By Serena Maria Daniels
The link between eating right and growing a more vibrant community is palpable, says Rev. Dr. Tommy McDoniel.
Surround your environment with a garden plentiful in nutritious greens and fruits and good things happen. Eating habits start to change, resulting in improved health. You’re also more likely to invest time outdoors tending to that garden, which puts more eyes on the neighborhood. Soon, crime and blight decrease.
“Our connection to the earth is much more sacred and much more important than we recognize,” says McDoniel, pastor at Asbury Church, who is part of the effort behind the Flint Farming Project.
The project, developing on Flint’s east side by the Asbury Community Development Center (see TheHUB’s report here), aims to create productive market gardens that will provide healthy local food to residents of Flint.
What’s more, McDoniel is hopeful the effort will create a sustainable business model that will make farmers out of city dwellers and create new jobs.
The idea is to develop an incubator farm modeled like a cooperative.
Although a Flint-specific market study is not available, an economic analysis of Detroit’s food systems conducted in 2014 revealed that urban agriculture production in Detroit was estimated to be worth $3.8 million.
The campus would consist of a network of quarter-acre gardens, which a local resident would be trained to tend and would earn an income from the profits of each harvest. Each site would contain a hoop house, allowing for year-round access to locally-grown food options.
Members of the community would be able to pay for membership and own shares of the cooperative. Funds raised from membership would go toward its mission of providing job opportunities and fresh food options to the community.
As for equipment and supplies, those resources would be purchased in bulk or shared to offset the cost away from each farmer. For example, instead of purchasing 30 yards of compost — enough to cover one garden — the Asbury Community Development Corporation (CDC) would buy enough for all the properties. Instead of one tractor per site, a pool tractor would be shared by all the farmers.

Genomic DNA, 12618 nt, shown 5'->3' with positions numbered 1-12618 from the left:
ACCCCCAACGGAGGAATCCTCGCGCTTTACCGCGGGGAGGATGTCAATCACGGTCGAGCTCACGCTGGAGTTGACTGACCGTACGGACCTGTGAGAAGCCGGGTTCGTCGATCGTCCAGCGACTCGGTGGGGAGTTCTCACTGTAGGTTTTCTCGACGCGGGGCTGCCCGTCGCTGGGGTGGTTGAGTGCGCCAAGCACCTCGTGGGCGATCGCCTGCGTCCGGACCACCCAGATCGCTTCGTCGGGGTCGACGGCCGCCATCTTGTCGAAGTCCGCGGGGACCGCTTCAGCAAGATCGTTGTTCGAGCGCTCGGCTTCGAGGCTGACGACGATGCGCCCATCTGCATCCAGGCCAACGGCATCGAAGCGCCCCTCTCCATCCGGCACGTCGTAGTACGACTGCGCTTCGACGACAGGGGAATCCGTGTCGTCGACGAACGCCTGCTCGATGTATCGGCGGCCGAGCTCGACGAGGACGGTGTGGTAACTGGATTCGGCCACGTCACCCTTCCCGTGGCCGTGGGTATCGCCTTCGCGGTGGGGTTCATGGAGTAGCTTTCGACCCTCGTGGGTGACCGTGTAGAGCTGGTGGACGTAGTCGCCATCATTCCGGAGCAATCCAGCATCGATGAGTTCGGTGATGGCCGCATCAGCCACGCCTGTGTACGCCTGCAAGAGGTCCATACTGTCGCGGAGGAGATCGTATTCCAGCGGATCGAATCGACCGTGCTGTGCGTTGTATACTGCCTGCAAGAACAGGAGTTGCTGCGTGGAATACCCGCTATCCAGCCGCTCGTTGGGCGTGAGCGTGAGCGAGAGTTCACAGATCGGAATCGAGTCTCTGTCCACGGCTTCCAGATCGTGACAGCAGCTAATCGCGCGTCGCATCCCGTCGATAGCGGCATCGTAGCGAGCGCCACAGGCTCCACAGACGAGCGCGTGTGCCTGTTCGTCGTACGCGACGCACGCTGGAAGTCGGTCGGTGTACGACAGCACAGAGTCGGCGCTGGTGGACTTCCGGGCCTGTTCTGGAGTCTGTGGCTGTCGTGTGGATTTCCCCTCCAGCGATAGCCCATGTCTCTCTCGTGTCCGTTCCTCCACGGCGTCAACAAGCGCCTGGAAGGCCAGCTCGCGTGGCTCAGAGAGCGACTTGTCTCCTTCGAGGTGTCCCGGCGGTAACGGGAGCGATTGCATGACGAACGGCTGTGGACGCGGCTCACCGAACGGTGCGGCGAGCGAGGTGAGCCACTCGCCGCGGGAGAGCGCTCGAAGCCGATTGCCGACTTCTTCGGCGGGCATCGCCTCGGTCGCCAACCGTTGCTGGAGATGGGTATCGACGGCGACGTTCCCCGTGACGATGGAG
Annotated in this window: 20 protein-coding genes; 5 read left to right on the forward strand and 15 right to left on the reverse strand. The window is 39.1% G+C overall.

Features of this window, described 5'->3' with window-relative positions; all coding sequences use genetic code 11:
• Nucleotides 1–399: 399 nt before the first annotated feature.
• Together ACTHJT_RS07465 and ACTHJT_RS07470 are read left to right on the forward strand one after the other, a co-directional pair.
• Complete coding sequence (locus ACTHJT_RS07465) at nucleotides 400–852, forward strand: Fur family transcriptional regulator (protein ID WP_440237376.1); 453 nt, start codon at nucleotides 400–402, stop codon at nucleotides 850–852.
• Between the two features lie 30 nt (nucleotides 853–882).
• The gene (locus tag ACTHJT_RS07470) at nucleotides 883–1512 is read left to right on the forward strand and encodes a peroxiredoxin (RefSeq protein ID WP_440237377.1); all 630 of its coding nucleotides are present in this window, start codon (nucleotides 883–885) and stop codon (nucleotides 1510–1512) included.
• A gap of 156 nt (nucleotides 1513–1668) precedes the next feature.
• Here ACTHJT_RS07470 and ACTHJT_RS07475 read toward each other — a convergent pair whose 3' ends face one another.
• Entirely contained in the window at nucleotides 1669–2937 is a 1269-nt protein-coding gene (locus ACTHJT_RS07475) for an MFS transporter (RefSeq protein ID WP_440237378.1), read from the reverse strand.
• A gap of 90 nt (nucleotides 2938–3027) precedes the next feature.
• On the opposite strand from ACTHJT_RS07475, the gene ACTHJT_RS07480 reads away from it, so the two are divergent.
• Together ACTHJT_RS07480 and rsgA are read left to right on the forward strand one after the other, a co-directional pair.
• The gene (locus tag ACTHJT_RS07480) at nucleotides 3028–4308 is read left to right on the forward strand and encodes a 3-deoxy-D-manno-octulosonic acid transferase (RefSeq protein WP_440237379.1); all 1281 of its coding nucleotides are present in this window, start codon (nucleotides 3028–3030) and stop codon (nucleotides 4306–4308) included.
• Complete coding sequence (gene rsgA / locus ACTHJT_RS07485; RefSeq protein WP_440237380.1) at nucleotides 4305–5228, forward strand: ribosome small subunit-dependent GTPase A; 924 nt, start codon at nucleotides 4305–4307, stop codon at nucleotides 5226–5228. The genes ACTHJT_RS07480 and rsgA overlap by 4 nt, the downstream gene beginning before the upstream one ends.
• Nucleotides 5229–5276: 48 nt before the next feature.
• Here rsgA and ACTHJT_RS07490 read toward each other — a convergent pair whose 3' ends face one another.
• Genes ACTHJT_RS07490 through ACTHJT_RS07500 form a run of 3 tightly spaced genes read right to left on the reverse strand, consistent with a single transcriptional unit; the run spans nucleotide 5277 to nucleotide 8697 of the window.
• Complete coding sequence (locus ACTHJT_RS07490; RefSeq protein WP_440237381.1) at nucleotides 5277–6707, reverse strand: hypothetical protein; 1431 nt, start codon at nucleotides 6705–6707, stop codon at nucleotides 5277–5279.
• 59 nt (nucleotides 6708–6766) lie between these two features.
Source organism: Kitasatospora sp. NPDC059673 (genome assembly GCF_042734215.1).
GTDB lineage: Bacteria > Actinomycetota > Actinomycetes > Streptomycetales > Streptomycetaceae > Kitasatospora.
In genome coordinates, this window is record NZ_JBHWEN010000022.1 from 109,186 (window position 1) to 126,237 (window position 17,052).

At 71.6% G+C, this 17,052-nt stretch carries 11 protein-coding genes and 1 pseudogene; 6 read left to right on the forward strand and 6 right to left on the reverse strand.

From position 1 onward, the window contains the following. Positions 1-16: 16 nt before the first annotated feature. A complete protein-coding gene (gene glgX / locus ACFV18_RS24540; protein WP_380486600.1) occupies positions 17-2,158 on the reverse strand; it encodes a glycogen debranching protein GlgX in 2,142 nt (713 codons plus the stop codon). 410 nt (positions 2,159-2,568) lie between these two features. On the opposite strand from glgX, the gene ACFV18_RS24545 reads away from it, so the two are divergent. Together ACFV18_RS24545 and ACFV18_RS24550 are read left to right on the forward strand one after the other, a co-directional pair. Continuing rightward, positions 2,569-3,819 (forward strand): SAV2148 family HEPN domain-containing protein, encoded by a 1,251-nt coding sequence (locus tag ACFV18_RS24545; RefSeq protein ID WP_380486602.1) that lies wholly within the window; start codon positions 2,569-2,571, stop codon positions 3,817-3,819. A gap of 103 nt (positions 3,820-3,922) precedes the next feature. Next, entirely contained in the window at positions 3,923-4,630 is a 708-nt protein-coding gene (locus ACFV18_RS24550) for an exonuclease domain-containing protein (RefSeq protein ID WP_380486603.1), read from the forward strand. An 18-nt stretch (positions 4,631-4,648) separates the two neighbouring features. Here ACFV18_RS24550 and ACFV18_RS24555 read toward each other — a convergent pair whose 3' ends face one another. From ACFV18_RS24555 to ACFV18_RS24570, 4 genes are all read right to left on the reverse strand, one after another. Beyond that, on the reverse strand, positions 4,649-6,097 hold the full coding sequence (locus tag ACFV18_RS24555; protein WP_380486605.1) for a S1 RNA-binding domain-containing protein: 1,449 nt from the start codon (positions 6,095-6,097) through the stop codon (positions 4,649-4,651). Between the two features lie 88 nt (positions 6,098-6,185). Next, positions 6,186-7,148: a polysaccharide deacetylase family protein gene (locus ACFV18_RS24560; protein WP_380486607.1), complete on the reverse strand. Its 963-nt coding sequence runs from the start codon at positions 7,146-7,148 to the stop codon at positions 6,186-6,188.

While these ultimate goals are still very much in the planning phase, getting to this point was years in the making.
The CDC had already purchased some properties and leased other sites from the Genesee Land Bank, where the organization planted community gardens, orchards and constructed a hoop house. The hope at the time was to find a solution for blight in parts of the city and to provide more healthy food options for residents.
“Our connection to the earth is much more sacred and much more important than we recognize.” Rev. Dr. Tommy McDoniel, pastor, Asbury Church
Then the Flint water crisis hit and that focus on nutrition became even more pronounced.
As the city, state and federal environmental officials were investigating the causes of the crisis and reeling to figure out solutions, Israel Unger, a Michigan native who had completed a master’s degree in finance and economics in Europe, had come to the area to explore the possibility of drilling fresh water wells for residents.
What started out as a two-week trip turned into more than a year in Flint, as Unger developed what would turn out to be a pilot program dubbed “Flint Garden City” for what a farming incubator could look like, McDoniel says.
Using his background in micro-financing, Unger purchased 12 lots and leased others and started his own farm, taking care to keep detailed track of just what was needed to sustain the project.
To push the project forward, the CDC is consolidating Unger’s land with its own properties and is seeking funding for startup costs and operations from foundations. The nonprofit will manage funds raised, which will be used to purchase supplies, handle taxes and related costs and train and hire the residents who will build hoop houses and turn out to be the farmers in charge of each 1/4 acre plot of land.
The nonprofit has also partnered with Kettering University earlier this year to integrate productive solar energy systems to scale up its urban gardening efforts. The university was awarded a $25,000 grant from the Ford Motor Company Fund as part of a goal to use technology to improve urban agricultural outputs. The university’s students will assist by installing solar-assisted irrigation systems for the community gardens. The project will also use surface rain catchment to collect water.
Most recently, McDoniel took the unorthodox business model to the Business Boot Camp pitch competition, a three-day intensive training held the last week of October for Flint-area food businesses and sponsored by the Michigan Good Food Fund.
The winner, Happy Little Greens, walked away with $10,000 to be used to grow its operations (See TheHUB coverage here).
While Flint Farming Project didn’t win, McDoniel is encouraged the experience will help further the effort from idea to action.
“It’s not just a dream we’re thinking about, it’s a dream we’re implementing,” he says.
Urban Agriculture Trends
Detroit was the first city in the US to offer urban farming programs, according a published report by the Michigan State University Extension.
In an economic analysis of Detroit’s food systems conducted in 2014, urban agriculture production in Detroit was estimated to be worth $3.8 million.
In 2016, Flint and Genesee County, the Genesee Conservation District, in partnership with the USDA Natural Resources Conservation Service, managed a seasonal high tunnel cost share initiative supporting 29 hoophouses (11 in the City of Flint).
An estimated 25 new applications will be processed by year-end, according to MSU Extension. Hoophouse growers are partnering with Michigan State University Extension, the Genesee Conservation District and the Edible Flint urban agriculture organization.
First posted December 17, 2017 on The Hub Flint.